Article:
As Stock Disappoints, Facebook Dominates Future of Media Panel

Wall Street traders sweating Facebook’s flaccid opening should have stopped by I Want Media’s fifth annual Future of Media panel Friday afternoon. In a television studio above Cooper Square, BuzzFeed founder Jonah Peretti and other media futurists paid lofty and often metaphorical tribute to the social media site’s publishing power.

Mr. Peretti, also a co-founder of The Huffington Post, praised Mark Zuckerberg for connecting people, making practice out of Stanley Milgram’s six degrees of separation theory.

“Facebook is the place where everyone is going to have to be no matter what,” agreed Michael Wolf, Yahoo’s newest board member. “So it’s almost like a utility.”

Reuters social media editor Anthony De Rosa likened it to the “plumbing” or the “on-ramp” of the Internet.

“So even though Facebook is regarded as a walled garden it still has its fingers in different pies?” asked moderator and I Want Media founder Patrick Phillips.

Yes, Mr. De Rosa said, Facebook has “tentacles.”

Jezebel editor Jessica Coen said she has started making assignments based not on what people will be searching for, but what is most likely to get passed around on Facebook.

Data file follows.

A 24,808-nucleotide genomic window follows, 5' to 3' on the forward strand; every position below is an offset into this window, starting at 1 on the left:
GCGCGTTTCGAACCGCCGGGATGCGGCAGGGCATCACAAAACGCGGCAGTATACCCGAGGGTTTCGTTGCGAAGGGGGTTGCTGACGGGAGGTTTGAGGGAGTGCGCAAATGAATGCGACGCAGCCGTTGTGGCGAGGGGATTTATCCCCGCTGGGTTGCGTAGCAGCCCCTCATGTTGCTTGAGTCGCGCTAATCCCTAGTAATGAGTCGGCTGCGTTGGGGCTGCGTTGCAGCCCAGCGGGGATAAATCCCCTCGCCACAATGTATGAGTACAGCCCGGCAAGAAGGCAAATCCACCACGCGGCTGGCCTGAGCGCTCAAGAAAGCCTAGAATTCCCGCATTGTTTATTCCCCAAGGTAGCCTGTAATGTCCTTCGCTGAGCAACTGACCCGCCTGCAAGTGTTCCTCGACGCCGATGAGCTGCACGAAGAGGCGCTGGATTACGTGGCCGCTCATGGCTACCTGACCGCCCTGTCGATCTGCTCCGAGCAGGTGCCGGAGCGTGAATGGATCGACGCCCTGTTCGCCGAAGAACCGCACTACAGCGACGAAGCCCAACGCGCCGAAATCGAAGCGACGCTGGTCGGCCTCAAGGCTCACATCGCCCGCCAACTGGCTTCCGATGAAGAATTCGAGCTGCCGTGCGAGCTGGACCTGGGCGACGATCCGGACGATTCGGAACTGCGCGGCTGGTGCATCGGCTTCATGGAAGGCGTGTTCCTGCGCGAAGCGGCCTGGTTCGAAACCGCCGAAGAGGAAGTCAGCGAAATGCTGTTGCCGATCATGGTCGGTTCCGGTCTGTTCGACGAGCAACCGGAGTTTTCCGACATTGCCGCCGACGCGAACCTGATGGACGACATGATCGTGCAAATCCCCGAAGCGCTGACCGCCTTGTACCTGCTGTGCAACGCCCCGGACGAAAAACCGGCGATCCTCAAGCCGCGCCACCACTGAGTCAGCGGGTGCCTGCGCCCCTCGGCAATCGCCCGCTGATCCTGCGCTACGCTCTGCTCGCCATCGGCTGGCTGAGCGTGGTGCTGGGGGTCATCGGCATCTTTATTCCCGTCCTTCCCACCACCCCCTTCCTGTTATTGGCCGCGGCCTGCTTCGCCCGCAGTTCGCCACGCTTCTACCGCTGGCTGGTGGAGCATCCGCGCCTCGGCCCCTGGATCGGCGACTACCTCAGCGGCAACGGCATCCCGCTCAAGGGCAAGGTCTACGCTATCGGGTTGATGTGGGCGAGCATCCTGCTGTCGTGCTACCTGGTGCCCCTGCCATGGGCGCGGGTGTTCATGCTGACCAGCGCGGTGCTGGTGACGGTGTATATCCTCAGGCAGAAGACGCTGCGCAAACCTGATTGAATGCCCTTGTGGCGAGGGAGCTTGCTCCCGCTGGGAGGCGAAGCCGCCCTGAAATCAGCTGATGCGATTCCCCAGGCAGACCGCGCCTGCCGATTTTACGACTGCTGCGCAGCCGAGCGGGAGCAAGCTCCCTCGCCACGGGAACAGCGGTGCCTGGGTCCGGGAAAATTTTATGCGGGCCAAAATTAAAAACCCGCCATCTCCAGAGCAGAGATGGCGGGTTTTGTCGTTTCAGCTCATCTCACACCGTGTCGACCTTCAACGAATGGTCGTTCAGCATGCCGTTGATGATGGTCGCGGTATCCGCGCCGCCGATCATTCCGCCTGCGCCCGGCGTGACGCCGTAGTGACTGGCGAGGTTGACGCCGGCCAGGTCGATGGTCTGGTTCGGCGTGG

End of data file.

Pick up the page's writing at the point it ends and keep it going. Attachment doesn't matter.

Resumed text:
“There’s something very democratic about it,” she said. It’s now Jezebel’s top traffic driver.

According to Mr. Peretti, the shift from search to social had raised the bar for editorial quality. He recalled a week when searches for “Rihanna nude cell phone pics” drove “huge” traffic to The Huffington Post.

“Nobody posts their on Facebook or Twitter feed, ‘Hey, I heard there’s leaked pictures of Rihanna nude online. I have some time this weekend. Anyone know where I can find those?’” he said.

“Instead, you’ll post on your Facebook or Twitter, ‘Join me in helping the people in Japan after the tsunami.’ Or a really smart article from the Harvard Business Review. Or you’ll post a funny thing, because laughter is social.”

Even BuzzFeed’s famous cute animal pics are part of the social fabric, he said.

“Having empathy for living things is part of what makes us human.”

“But is the most sharable content the best content?” asked Mr. Phillips, citing BuzzFeed’s latest, “Does Your Cat Have A Drug Problem?”

In response, Mr. Peretti offered a parable from offline life.

“You’re at a Parisian café, and you’re reading your Sartre book and you’re reading Le Monde and you’re thinking of the big issues of the world and you see there’s a dog under the table next to you and you pet the dog. You don’t suddenly become stupid when you pet the dog.”

As Stock Disappoints, Facebook Dominates Future of Media Panel